Environmental Protection

Indiana Study Finds Antimony Properties Not Similar to Arsenic

antimony 

Mine workers are often exposed directly to stibnite ore (antimony sulfide) and to airborne antimony via inhalation and skin exposure.

The world's largest antimony mine in Xikuangshan, China, has become the world's largest laboratory for studying the environmental consequences of escaped antimony ─ an element whose environmental and biological properties are still largely a mystery.

"Antimony is an emergent contaminant," said Faye Liu, Indiana University Bloomington Ph.D. student and lead author of the paper on. "Antimony speciation and contamination of waters in the Xikuangshan antimony mining and smelting area, China." "People have not paid enough attention to it," she added.

In small quantities, antimony is used to harden lead in bullets, improve battery performance, and combat malaria. Little is known about its toxicity, in part because the metalloid element is usually found at low, parts-per-billion concentrations in natural environments. At Xikuangshan, Liu and her colleagues found that aqueous antimony concentrations could be as high 11 parts per million, 1,000 times the antimony levels found in uncontaminated water.

The U.S. Environmental Protection Agency and similar regulatory agencies in Europe operate under the assumption that antimony's properties are similar to those of arsenic, another element in antimony's chemical group.

"That will need to change," said IU Bloomington geologist Chen Zhu, Liu's adviser and the project's principal investigator. "We saw that antimony behaves very differently from arsenic ─ antimony oxidizes much more quickly than arsenic when exposed."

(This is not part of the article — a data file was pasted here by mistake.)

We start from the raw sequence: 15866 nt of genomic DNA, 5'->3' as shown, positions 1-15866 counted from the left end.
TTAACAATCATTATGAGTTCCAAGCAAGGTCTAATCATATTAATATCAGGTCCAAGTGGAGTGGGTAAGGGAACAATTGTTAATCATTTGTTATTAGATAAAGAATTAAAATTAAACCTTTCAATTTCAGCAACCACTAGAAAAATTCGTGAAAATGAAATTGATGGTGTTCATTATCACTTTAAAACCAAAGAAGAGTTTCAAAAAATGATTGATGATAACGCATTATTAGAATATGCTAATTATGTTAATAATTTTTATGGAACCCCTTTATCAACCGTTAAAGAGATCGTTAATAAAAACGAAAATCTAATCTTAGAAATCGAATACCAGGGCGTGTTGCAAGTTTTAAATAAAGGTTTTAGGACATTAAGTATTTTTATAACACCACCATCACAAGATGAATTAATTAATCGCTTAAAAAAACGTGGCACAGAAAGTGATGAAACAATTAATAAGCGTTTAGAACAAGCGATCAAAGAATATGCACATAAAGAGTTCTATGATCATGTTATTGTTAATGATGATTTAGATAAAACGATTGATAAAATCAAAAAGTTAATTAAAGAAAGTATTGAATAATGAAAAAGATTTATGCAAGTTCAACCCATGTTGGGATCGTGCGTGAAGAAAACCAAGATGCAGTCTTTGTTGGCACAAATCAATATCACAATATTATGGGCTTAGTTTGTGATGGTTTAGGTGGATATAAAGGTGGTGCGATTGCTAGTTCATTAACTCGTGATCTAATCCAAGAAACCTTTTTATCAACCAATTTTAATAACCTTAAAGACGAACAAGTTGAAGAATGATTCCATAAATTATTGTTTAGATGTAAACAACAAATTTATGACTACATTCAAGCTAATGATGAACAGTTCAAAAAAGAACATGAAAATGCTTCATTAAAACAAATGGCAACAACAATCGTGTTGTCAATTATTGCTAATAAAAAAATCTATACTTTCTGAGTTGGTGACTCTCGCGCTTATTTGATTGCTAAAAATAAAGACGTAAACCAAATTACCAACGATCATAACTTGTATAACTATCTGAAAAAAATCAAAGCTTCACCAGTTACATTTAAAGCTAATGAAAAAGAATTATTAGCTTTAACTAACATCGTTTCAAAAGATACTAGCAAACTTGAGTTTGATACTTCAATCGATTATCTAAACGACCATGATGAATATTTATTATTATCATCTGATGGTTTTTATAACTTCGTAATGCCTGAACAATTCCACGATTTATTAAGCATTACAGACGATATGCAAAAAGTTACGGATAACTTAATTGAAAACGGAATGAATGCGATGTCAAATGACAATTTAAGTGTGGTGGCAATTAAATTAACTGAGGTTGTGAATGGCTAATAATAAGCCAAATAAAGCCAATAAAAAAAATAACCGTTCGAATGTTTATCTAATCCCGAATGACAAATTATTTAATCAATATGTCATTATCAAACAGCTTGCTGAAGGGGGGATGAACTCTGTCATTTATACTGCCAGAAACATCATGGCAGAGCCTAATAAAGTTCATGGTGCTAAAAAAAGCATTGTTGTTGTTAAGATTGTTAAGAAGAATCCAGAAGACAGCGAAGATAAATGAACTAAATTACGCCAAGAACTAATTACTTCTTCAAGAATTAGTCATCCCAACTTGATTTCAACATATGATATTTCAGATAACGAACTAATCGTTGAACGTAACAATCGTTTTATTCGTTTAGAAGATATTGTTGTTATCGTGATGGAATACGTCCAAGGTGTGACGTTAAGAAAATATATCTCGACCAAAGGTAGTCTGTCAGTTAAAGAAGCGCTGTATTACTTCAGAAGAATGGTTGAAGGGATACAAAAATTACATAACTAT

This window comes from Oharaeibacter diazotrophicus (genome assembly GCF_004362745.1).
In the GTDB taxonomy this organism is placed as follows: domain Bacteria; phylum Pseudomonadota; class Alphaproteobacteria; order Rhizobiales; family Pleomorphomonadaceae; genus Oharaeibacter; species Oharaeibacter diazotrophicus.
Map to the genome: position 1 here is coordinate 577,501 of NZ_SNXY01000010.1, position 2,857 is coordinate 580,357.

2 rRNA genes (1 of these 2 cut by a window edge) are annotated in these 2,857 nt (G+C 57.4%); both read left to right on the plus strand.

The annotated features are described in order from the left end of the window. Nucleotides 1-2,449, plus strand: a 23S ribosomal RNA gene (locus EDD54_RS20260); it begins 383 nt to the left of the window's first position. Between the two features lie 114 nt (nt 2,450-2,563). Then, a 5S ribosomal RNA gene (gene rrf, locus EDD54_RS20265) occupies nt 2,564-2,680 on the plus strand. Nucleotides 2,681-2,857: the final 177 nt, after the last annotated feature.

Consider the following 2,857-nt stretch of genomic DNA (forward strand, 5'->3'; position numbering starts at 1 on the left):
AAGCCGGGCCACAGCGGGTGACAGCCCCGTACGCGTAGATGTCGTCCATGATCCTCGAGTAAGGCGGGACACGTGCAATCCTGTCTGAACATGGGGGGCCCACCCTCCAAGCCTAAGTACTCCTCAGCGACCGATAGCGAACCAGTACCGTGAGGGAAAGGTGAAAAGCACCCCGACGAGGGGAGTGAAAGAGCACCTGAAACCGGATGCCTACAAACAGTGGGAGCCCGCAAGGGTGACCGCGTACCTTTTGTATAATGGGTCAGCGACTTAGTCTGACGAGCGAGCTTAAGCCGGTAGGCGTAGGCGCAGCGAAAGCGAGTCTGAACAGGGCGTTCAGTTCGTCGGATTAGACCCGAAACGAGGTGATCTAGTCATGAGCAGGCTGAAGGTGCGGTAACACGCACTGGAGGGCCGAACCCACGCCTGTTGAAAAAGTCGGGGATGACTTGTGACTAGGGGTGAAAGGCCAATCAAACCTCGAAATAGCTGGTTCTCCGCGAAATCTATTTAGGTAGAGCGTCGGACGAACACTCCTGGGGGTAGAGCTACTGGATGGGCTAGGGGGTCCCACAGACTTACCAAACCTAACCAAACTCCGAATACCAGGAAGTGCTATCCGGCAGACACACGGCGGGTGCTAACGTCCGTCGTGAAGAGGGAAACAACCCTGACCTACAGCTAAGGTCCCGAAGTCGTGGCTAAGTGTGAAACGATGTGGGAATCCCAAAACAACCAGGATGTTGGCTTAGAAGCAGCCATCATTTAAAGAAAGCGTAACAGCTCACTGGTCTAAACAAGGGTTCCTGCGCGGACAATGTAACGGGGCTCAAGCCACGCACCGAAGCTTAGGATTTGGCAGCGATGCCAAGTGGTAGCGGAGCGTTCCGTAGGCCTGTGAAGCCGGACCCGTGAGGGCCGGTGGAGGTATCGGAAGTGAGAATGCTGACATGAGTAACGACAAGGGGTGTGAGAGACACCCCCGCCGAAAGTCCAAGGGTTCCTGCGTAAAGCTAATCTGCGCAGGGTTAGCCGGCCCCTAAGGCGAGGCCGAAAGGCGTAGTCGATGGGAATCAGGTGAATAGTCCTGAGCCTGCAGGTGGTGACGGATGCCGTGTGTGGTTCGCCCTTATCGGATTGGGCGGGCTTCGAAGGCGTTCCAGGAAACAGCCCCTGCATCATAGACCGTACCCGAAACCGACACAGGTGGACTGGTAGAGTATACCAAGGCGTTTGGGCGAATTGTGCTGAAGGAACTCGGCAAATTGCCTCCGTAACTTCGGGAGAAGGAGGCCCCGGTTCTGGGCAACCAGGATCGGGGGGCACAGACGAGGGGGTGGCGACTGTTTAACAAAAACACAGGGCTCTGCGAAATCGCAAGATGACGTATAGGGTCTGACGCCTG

The vast majority of antimony the scientists isolated at Xikuangshan was of the "V" type, an oxidation state in which the metal has given up five electrons. It is believed V is the least toxic of the three oxidation states of which antimony is capable (I, III and V). It is not known whether antimony-V's relatively diminished toxicity is upended at Xikuangshan by its overwhelming presence.

Land within and around the mining area is used for farming. The drinking water plant for local residents was built in the mining area. Zhu says health problems are common at Xikuangshan, possibly the result of antimony intoxication.

Zhu says he is discussing a possible collaboration with IU School of Medicine toxicologist Jim Klaunig. Researchers would return to Xikuangshan to determine whether the elevated antimony can be tied to acute and chronic health problems among those who live in the vicinity. Another possible study group might be those Chinese who live downstream of Xikuangshan along the Qing River.

As part of their study, Zhu and scientists from the Chinese Academy of Sciences conducted field work at Xikuangshan in 2007, drawing multiple water samples from 18 different sample sites. Samples were shipped back to Bloomington for atomic fluorescence spectroscopic analysis and to Alberta for inductively coupled plasma mass spectroscopy analysis. The scientists learned antimony-III was rare, beyond detection or present at trace levels. The near totality of antimony in each water sample was antimony-V.

The Xikuangshan antimony mine is the world's largest. Since antimony mining began there more than 200 years ago, mine production has increased steadily to the present day. Today, Xikuangshan produces 60 percent of the world's antimony.

Liu also was advised by IU Bloomington biogeochemist and inaugural Provost's Professor Lisa Pratt. Zhu and Pratt recently began a joint project to learn more about the biogeochemistry of antimony. The scientists' antimony research complements their concurrent NSF-funded research on arsenic.

The research was supported by the China Scholarship Council and Indiana University. It was authored by Liu, X. Chris Le, Anthony McKnight-Whitford, Yunlong Xia, Fengchang Wu, Erika Elswick, Claudia C. Johnson, and Zhu.

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